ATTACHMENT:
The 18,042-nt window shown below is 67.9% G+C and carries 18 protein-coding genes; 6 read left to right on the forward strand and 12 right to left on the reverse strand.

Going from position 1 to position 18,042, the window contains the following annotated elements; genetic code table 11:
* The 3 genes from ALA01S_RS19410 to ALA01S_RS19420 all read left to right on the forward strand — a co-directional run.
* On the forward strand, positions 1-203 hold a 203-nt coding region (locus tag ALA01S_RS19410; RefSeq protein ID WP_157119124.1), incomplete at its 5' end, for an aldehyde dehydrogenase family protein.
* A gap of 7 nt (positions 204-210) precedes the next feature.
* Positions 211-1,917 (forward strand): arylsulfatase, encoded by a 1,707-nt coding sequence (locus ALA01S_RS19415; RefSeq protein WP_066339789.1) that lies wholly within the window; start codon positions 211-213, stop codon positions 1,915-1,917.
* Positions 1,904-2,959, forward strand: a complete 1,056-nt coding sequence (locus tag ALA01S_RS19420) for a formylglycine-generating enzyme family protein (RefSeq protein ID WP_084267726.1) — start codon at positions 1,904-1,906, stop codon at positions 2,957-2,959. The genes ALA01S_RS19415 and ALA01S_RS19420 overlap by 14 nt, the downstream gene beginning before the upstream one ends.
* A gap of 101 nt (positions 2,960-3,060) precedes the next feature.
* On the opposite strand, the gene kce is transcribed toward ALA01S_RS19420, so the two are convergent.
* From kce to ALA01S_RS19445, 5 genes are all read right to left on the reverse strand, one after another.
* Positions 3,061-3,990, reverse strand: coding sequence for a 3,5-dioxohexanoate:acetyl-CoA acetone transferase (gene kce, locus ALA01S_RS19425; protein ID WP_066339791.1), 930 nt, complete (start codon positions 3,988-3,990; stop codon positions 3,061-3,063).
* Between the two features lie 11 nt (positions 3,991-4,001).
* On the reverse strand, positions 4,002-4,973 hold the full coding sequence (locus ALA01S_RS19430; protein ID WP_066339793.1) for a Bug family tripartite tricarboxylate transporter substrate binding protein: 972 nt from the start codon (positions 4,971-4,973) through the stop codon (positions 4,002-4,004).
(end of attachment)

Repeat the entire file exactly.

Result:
The 18,042-nt window shown below is 67.9% G+C and carries 18 protein-coding genes; 6 read left to right on the forward strand and 12 right to left on the reverse strand.

Going from position 1 to position 18,042, the window contains the following annotated elements; genetic code table 11:
* The 3 genes from ALA01S_RS19410 to ALA01S_RS19420 all read left to right on the forward strand — a co-directional run.
* On the forward strand, positions 1-203 hold a 203-nt coding region (locus tag ALA01S_RS19410; RefSeq protein ID WP_157119124.1), incomplete at its 5' end, for an aldehyde dehydrogenase family protein.
* A gap of 7 nt (positions 204-210) precedes the next feature.
* Positions 211-1,917 (forward strand): arylsulfatase, encoded by a 1,707-nt coding sequence (locus ALA01S_RS19415; RefSeq protein WP_066339789.1) that lies wholly within the window; start codon positions 211-213, stop codon positions 1,915-1,917.
* Positions 1,904-2,959, forward strand: a complete 1,056-nt coding sequence (locus tag ALA01S_RS19420) for a formylglycine-generating enzyme family protein (RefSeq protein ID WP_084267726.1) — start codon at positions 1,904-1,906, stop codon at positions 2,957-2,959. The genes ALA01S_RS19415 and ALA01S_RS19420 overlap by 14 nt, the downstream gene beginning before the upstream one ends.
* A gap of 101 nt (positions 2,960-3,060) precedes the next feature.
* On the opposite strand, the gene kce is transcribed toward ALA01S_RS19420, so the two are convergent.
* From kce to ALA01S_RS19445, 5 genes are all read right to left on the reverse strand, one after another.
* Positions 3,061-3,990, reverse strand: coding sequence for a 3,5-dioxohexanoate:acetyl-CoA acetone transferase (gene kce, locus ALA01S_RS19425; protein ID WP_066339791.1), 930 nt, complete (start codon positions 3,988-3,990; stop codon positions 3,061-3,063).
* Between the two features lie 11 nt (positions 3,991-4,001).
* On the reverse strand, positions 4,002-4,973 hold the full coding sequence (locus ALA01S_RS19430; protein ID WP_066339793.1) for a Bug family tripartite tricarboxylate transporter substrate binding protein: 972 nt from the start codon (positions 4,971-4,973) through the stop codon (positions 4,002-4,004).